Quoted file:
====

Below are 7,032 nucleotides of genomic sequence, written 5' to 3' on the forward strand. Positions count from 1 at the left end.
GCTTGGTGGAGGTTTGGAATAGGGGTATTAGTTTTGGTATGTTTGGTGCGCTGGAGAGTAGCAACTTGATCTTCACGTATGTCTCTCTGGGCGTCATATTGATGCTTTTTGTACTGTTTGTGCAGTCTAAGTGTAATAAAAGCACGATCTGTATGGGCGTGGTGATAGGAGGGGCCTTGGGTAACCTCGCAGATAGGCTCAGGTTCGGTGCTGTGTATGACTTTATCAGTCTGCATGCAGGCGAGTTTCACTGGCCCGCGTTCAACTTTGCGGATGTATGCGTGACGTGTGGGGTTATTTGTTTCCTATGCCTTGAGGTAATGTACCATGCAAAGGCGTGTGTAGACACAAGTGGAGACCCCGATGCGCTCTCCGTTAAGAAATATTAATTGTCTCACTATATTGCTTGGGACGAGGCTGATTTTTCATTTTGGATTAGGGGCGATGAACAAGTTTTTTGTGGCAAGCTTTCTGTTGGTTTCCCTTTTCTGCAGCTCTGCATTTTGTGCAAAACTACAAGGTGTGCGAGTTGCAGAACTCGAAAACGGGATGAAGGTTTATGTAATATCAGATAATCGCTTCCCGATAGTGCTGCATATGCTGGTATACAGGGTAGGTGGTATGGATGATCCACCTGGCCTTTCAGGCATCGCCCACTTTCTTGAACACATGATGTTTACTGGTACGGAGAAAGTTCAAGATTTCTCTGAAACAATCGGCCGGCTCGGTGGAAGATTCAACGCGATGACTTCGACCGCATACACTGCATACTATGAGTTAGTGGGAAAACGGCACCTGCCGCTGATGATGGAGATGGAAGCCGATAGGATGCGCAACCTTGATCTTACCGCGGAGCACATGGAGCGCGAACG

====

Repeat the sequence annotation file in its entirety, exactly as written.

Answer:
Below are 7,032 nucleotides of genomic sequence, written 5' to 3' on the forward strand. Positions count from 1 at the left end.
GCTTGGTGGAGGTTTGGAATAGGGGTATTAGTTTTGGTATGTTTGGTGCGCTGGAGAGTAGCAACTTGATCTTCACGTATGTCTCTCTGGGCGTCATATTGATGCTTTTTGTACTGTTTGTGCAGTCTAAGTGTAATAAAAGCACGATCTGTATGGGCGTGGTGATAGGAGGGGCCTTGGGTAACCTCGCAGATAGGCTCAGGTTCGGTGCTGTGTATGACTTTATCAGTCTGCATGCAGGCGAGTTTCACTGGCCCGCGTTCAACTTTGCGGATGTATGCGTGACGTGTGGGGTTATTTGTTTCCTATGCCTTGAGGTAATGTACCATGCAAAGGCGTGTGTAGACACAAGTGGAGACCCCGATGCGCTCTCCGTTAAGAAATATTAATTGTCTCACTATATTGCTTGGGACGAGGCTGATTTTTCATTTTGGATTAGGGGCGATGAACAAGTTTTTTGTGGCAAGCTTTCTGTTGGTTTCCCTTTTCTGCAGCTCTGCATTTTGTGCAAAACTACAAGGTGTGCGAGTTGCAGAACTCGAAAACGGGATGAAGGTTTATGTAATATCAGATAATCGCTTCCCGATAGTGCTGCATATGCTGGTATACAGGGTAGGTGGTATGGATGATCCACCTGGCCTTTCAGGCATCGCCCACTTTCTTGAACACATGATGTTTACTGGTACGGAGAAAGTTCAAGATTTCTCTGAAACAATCGGCCGGCTCGGTGGAAGATTCAACGCGATGACTTCGACCGCATACACTGCATACTATGAGTTAGTGGGAAAACGGCACCTGCCGCTGATGATGGAGATGGAAGCCGATAGGATGCGCAACCTTGATCTTACCGCGGAGCACATGGAGCGCGAACG